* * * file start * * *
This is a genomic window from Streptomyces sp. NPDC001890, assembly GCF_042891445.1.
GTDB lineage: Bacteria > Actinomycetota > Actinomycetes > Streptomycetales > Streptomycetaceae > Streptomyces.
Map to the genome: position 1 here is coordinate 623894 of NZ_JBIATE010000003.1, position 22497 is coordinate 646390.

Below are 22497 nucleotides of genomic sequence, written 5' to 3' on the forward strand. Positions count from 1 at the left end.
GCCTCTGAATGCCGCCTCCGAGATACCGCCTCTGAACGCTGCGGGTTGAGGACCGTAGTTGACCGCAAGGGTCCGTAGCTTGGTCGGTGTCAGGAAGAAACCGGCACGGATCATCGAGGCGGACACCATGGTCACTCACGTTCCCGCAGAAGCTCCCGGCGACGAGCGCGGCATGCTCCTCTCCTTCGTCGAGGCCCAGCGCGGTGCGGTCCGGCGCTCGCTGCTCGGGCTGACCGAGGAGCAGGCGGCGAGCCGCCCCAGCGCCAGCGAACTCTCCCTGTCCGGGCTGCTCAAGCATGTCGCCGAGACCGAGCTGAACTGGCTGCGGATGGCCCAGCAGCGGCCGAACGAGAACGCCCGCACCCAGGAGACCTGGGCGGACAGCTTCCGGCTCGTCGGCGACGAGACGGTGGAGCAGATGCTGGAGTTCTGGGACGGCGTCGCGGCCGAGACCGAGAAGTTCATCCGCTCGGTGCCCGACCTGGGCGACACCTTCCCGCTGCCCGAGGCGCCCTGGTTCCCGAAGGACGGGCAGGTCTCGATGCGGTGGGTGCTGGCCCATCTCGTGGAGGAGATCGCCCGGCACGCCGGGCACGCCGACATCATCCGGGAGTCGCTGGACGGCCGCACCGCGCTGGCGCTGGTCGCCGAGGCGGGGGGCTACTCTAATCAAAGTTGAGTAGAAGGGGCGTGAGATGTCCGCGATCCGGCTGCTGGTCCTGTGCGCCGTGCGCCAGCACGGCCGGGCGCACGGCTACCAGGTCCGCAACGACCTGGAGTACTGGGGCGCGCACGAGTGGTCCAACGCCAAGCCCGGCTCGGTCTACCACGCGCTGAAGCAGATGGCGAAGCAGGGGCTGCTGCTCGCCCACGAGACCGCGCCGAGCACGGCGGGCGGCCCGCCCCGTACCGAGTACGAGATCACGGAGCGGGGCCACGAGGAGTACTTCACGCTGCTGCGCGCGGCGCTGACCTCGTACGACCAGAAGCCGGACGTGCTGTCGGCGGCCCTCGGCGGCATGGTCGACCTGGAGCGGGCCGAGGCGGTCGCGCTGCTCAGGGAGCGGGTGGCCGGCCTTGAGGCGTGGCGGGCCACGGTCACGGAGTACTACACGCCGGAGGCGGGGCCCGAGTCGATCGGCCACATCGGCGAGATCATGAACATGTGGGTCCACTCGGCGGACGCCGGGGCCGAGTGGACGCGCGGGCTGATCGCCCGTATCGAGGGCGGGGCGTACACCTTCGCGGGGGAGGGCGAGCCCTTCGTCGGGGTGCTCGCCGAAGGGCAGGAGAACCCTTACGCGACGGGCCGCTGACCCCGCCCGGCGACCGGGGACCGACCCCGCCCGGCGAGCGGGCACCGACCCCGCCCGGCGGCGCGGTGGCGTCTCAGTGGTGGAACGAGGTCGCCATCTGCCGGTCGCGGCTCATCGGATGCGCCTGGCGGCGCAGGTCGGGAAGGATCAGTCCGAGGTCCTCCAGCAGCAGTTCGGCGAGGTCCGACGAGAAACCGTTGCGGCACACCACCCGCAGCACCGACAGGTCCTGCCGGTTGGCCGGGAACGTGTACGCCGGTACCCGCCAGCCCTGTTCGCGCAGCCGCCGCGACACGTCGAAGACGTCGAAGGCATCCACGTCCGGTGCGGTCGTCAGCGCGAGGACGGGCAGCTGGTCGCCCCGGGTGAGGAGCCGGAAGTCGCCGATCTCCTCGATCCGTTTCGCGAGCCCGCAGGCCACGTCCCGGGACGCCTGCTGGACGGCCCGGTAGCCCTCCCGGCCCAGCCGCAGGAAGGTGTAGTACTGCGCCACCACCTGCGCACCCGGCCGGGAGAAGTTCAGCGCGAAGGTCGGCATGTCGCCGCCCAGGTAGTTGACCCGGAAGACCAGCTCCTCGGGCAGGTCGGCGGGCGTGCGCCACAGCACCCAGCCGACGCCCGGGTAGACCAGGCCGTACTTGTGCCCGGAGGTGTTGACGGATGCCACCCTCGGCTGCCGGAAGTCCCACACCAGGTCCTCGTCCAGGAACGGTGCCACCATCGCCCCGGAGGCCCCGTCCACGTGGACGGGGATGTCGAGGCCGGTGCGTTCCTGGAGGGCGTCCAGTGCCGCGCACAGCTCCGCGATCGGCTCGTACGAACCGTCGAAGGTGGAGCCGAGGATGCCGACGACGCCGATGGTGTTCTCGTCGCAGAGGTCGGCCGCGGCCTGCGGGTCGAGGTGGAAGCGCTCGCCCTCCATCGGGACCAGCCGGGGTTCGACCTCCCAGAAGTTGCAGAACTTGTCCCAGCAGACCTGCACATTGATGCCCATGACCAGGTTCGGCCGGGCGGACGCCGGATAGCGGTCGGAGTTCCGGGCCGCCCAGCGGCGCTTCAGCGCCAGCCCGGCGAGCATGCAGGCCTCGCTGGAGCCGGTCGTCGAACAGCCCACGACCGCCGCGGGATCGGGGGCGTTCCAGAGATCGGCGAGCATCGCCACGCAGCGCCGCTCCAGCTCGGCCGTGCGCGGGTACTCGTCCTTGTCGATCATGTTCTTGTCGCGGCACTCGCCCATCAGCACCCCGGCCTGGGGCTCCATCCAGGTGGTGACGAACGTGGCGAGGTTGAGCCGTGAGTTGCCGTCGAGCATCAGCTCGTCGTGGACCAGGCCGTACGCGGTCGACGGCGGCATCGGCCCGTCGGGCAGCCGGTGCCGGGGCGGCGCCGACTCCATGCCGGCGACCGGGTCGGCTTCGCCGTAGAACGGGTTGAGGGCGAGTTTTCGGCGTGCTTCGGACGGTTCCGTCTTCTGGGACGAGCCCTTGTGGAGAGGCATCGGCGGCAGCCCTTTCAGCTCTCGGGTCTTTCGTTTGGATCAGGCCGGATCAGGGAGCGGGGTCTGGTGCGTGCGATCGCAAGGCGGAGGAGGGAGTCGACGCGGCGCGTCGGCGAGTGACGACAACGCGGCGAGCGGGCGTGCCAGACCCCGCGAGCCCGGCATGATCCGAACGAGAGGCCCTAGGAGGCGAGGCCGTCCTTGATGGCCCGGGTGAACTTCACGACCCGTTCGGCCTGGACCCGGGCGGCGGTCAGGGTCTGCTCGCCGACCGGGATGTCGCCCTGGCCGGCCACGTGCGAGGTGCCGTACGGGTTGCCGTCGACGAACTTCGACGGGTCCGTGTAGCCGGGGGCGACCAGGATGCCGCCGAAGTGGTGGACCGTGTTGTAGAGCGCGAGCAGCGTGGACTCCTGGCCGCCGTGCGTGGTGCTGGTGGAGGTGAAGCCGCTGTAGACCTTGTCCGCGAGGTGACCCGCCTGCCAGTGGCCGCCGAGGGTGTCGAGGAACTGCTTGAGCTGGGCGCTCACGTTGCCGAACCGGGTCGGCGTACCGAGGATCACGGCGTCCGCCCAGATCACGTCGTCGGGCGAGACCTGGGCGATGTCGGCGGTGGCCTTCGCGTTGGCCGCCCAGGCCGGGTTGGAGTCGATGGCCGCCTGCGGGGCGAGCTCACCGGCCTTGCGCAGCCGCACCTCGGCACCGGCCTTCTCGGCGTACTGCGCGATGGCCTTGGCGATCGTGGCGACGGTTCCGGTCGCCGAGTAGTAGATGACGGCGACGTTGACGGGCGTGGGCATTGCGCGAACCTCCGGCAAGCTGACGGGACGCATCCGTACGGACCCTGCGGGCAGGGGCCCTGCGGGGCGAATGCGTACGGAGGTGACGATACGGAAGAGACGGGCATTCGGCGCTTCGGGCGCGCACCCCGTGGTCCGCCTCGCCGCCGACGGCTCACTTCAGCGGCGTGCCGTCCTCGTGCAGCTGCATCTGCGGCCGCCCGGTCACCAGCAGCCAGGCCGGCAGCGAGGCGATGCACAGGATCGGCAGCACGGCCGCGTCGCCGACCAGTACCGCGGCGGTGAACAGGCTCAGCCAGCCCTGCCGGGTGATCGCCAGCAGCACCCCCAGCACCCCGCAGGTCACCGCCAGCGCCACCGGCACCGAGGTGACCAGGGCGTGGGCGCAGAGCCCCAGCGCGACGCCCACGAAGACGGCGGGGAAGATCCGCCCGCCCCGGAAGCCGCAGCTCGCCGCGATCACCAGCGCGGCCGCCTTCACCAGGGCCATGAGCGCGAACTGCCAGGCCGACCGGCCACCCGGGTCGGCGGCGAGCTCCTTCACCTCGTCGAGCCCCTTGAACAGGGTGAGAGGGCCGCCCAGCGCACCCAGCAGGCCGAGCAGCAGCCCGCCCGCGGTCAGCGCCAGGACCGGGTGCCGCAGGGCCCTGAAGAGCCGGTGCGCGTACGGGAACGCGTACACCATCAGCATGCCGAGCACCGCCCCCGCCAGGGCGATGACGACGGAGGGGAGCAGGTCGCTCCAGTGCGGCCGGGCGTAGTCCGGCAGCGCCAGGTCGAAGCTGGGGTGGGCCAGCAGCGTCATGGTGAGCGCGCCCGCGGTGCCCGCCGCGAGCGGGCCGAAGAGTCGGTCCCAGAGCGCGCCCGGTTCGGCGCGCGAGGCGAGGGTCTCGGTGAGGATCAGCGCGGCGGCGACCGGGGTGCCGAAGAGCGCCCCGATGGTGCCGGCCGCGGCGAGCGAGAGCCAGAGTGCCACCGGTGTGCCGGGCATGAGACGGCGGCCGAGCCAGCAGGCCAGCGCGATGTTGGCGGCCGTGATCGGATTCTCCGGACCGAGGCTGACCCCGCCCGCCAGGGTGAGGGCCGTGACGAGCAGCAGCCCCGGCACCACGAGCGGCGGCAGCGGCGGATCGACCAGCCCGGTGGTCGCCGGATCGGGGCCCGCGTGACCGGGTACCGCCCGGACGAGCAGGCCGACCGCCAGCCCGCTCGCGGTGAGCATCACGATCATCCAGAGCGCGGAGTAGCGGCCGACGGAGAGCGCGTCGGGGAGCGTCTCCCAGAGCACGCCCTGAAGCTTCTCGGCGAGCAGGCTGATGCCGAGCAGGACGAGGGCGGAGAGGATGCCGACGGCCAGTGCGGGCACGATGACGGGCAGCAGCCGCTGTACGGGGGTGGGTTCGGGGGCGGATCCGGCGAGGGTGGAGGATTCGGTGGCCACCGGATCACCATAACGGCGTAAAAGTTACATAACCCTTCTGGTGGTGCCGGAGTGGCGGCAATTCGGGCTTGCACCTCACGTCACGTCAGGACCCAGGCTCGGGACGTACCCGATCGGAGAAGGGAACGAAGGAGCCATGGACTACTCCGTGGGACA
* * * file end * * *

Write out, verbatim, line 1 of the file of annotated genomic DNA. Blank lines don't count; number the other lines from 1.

This is a genomic window from Streptomyces sp. NPDC001890, assembly GCF_042891445.1.